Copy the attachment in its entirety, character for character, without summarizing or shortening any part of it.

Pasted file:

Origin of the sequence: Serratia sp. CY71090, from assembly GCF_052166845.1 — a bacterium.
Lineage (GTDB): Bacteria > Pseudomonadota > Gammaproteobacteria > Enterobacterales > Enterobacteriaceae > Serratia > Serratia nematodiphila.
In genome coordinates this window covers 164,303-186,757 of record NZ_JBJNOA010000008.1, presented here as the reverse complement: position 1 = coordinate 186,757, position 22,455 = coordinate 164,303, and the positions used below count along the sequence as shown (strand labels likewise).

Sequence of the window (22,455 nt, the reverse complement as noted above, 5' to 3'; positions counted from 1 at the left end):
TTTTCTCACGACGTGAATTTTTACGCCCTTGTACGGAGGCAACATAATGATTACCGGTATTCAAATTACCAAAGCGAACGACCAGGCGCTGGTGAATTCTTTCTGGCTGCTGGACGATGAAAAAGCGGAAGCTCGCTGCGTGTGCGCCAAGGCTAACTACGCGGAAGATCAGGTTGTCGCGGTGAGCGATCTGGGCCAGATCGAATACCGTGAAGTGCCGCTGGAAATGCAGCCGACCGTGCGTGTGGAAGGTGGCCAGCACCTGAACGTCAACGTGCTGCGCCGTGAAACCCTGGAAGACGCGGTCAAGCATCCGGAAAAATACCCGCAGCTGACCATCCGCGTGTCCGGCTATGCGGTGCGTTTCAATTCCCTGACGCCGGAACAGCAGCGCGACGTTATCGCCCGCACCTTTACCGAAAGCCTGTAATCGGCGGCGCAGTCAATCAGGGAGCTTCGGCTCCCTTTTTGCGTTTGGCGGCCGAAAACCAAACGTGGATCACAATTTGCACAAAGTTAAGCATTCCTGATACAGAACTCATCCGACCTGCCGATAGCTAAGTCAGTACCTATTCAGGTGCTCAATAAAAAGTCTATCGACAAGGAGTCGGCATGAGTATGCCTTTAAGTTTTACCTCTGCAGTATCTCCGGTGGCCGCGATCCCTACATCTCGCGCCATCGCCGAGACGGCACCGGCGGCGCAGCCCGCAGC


Origin of the sequence: Serratia sp. CY71090, from assembly GCF_052166845.1 — a bacterium.
Lineage (GTDB): Bacteria > Pseudomonadota > Gammaproteobacteria > Enterobacterales > Enterobacteriaceae > Serratia > Serratia nematodiphila.
In genome coordinates this window covers 164,303-186,757 of record NZ_JBJNOA010000008.1, presented here as the reverse complement: position 1 = coordinate 186,757, position 22,455 = coordinate 164,303, and the positions used below count along the sequence as shown (strand labels likewise).

Sequence of the window (22,455 nt, the reverse complement as noted above, 5' to 3'; positions counted from 1 at the left end):
TTTTCTCACGACGTGAATTTTTACGCCCTTGTACGGAGGCAACATAATGATTACCGGTATTCAAATTACCAAAGCGAACGACCAGGCGCTGGTGAATTCTTTCTGGCTGCTGGACGATGAAAAAGCGGAAGCTCGCTGCGTGTGCGCCAAGGCTAACTACGCGGAAGATCAGGTTGTCGCGGTGAGCGATCTGGGCCAGATCGAATACCGTGAAGTGCCGCTGGAAATGCAGCCGACCGTGCGTGTGGAAGGTGGCCAGCACCTGAACGTCAACGTGCTGCGCCGTGAAACCCTGGAAGACGCGGTCAAGCATCCGGAAAAATACCCGCAGCTGACCATCCGCGTGTCCGGCTATGCGGTGCGTTTCAATTCCCTGACGCCGGAACAGCAGCGCGACGTTATCGCCCGCACCTTTACCGAAAGCCTGTAATCGGCGGCGCAGTCAATCAGGGAGCTTCGGCTCCCTTTTTGCGTTTGGCGGCCGAAAACCAAACGTGGATCACAATTTGCACAAAGTTAAGCATTCCTGATACAGAACTCATCCGACCTGCCGATAGCTAAGTCAGTACCTATTCAGGTGCTCAATAAAAAGTCTATCGACAAGGAGTCGGCATGAGTATGCCTTTAAGTTTTACCTCTGCAGTATCTCCGGTGGCCGCGATCCCTACATCTCGCGCCATCGCCGAGACGGCACCGGCGGCGCAGCCCGCAGC